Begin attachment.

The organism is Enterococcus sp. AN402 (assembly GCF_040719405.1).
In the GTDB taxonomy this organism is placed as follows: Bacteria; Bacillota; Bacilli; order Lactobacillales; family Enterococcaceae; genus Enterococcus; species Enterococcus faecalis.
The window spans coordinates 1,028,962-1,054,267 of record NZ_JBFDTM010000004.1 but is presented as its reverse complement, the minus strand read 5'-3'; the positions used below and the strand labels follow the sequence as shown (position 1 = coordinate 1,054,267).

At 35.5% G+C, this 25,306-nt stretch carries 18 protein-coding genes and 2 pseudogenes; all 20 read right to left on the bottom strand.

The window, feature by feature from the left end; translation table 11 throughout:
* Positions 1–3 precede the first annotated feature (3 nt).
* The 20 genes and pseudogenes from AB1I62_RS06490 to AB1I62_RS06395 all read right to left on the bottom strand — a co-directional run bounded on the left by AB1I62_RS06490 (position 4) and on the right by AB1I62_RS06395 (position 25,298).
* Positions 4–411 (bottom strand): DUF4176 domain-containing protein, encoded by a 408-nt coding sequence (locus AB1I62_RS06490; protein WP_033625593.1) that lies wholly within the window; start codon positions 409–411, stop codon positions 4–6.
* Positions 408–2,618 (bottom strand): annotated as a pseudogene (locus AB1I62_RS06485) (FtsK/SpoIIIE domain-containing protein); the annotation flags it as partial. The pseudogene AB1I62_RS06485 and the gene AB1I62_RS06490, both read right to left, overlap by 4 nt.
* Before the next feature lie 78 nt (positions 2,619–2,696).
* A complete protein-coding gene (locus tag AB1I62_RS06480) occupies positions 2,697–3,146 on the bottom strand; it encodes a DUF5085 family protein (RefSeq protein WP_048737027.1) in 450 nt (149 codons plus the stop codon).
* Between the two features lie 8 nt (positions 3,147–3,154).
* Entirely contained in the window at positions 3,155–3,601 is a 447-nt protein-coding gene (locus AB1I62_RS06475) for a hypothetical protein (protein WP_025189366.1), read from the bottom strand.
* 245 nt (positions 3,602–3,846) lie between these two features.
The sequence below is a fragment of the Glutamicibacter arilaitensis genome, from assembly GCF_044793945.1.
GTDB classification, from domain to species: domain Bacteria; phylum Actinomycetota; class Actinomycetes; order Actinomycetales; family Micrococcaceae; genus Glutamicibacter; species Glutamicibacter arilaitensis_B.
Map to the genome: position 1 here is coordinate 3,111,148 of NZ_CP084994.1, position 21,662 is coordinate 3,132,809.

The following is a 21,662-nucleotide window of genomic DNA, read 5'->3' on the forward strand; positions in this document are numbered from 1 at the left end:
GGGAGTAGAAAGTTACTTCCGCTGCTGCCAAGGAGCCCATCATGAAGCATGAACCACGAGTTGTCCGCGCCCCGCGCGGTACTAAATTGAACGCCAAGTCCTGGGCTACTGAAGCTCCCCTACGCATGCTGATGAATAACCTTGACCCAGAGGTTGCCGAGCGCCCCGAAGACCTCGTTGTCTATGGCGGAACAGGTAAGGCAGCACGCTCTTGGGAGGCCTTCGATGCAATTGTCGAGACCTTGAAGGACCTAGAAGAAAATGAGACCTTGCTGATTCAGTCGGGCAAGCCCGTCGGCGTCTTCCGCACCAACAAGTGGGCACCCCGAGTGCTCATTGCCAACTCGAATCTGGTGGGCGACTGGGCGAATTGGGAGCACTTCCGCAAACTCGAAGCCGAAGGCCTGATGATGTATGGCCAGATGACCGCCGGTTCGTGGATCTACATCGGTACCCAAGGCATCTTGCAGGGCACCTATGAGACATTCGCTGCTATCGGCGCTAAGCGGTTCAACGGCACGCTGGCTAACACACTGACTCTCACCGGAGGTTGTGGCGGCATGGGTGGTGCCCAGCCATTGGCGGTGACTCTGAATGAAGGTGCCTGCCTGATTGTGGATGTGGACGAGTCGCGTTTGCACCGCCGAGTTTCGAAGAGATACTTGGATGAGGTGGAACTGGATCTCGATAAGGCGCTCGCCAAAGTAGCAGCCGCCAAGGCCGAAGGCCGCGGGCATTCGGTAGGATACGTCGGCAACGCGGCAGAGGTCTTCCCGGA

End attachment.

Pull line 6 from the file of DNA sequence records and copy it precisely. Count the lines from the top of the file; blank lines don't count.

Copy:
* Positions 1–3 precede the first annotated feature (3 nt).